Renato Morais shows plankton-eating fish play key role in productivity of coral reef ecosystems
Branco Weiss Fellow Renato Morais is the lead-author of a new study that suggests that the movement of plankton and plankton-eating fish play a central role in driving local spikes of extreme biological productivity in tropical coral reefs, creating “sweet spots” of abundant fish. By feeding on offshore plankton, these fish deliver extra resources to reef ecosystems and thereby drive local periods of extreme biological productivity—including for their own predators. In these “sweet spots,” plankton-eating fish are responsible for more than 50 percent of the total fish production, and people might find conditions there optimal for bountiful fishing, the study found. The researchers note that their findings hold particular significance for the future of tropical reef fisheries. Coral reefs continue to degrade, and offshore productivity is expected to decline, so sweet spots that concentrate these dwindling resources may increase in importance for fishers.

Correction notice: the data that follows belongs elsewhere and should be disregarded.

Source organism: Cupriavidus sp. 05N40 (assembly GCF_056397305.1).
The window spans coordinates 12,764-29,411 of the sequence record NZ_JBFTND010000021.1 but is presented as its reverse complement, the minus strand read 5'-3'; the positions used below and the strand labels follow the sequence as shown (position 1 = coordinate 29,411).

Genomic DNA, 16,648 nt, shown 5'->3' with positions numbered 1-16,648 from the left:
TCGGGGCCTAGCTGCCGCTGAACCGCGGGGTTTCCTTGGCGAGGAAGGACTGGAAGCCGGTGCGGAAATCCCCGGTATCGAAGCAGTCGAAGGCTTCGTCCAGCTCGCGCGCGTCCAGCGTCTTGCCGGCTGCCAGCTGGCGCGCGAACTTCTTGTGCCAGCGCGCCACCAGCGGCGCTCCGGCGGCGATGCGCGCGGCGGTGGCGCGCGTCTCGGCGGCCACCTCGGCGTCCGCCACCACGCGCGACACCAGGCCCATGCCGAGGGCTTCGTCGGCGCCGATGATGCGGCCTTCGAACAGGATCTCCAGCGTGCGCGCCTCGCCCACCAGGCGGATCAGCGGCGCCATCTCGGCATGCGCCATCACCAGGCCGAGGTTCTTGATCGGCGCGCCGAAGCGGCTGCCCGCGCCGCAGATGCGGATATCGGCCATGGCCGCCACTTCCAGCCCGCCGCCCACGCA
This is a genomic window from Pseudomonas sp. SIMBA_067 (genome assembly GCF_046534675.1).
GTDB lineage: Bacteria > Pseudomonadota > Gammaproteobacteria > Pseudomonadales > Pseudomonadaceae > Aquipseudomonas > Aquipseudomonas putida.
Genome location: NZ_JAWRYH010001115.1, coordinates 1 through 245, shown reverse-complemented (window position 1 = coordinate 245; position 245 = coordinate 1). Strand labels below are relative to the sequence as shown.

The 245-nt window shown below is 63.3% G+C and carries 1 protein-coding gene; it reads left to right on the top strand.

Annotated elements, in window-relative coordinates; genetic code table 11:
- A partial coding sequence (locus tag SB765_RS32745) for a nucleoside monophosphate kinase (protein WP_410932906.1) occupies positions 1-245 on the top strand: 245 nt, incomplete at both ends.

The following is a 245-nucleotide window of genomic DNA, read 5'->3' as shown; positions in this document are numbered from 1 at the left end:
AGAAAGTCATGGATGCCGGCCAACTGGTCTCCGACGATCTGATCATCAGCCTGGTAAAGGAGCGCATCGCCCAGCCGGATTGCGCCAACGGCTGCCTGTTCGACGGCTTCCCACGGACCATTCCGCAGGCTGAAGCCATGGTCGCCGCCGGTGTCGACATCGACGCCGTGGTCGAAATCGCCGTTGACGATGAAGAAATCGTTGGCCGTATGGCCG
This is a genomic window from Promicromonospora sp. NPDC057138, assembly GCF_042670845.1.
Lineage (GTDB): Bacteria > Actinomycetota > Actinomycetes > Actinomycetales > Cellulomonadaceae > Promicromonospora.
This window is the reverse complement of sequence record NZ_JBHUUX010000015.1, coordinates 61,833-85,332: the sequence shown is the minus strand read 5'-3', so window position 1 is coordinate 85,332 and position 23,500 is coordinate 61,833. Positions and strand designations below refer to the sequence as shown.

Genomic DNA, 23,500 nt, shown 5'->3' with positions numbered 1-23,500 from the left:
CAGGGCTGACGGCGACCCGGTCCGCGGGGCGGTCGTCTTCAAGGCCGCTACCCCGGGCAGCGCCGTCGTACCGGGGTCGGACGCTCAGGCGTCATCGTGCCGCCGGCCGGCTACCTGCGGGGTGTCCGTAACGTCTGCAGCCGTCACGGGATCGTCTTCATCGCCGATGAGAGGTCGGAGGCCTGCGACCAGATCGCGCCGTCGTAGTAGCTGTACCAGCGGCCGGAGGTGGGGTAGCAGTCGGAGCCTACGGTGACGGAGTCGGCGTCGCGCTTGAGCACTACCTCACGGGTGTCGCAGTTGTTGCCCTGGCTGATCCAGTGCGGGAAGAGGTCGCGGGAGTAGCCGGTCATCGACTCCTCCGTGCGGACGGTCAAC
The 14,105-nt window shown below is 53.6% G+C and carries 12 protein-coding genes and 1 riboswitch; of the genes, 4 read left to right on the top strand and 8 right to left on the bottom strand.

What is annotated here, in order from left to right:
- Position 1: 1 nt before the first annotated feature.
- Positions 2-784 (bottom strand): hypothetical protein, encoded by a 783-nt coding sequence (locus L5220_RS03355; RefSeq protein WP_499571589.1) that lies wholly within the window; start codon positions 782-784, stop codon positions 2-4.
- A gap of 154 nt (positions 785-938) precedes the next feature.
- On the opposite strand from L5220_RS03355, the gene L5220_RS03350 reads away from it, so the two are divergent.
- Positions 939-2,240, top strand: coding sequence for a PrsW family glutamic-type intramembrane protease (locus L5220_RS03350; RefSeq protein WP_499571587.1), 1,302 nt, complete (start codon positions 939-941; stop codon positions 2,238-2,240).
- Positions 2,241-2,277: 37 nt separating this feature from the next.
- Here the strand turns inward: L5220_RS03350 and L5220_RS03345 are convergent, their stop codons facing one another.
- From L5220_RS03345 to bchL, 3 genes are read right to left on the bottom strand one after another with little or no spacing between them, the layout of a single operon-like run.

Renato Morais has been elected a Branco Weiss Fellow this year and will commence his fellowship in January 2022. As a fellow he will investigate the role of the seascape in determining biomass production on tropical reefs, combining methods from landscape, movement and reef ecology with mechanistic models from oceanography, food web and meta-ecosystems theory in a novel integrative way.
Read the paper in PLOS Biology
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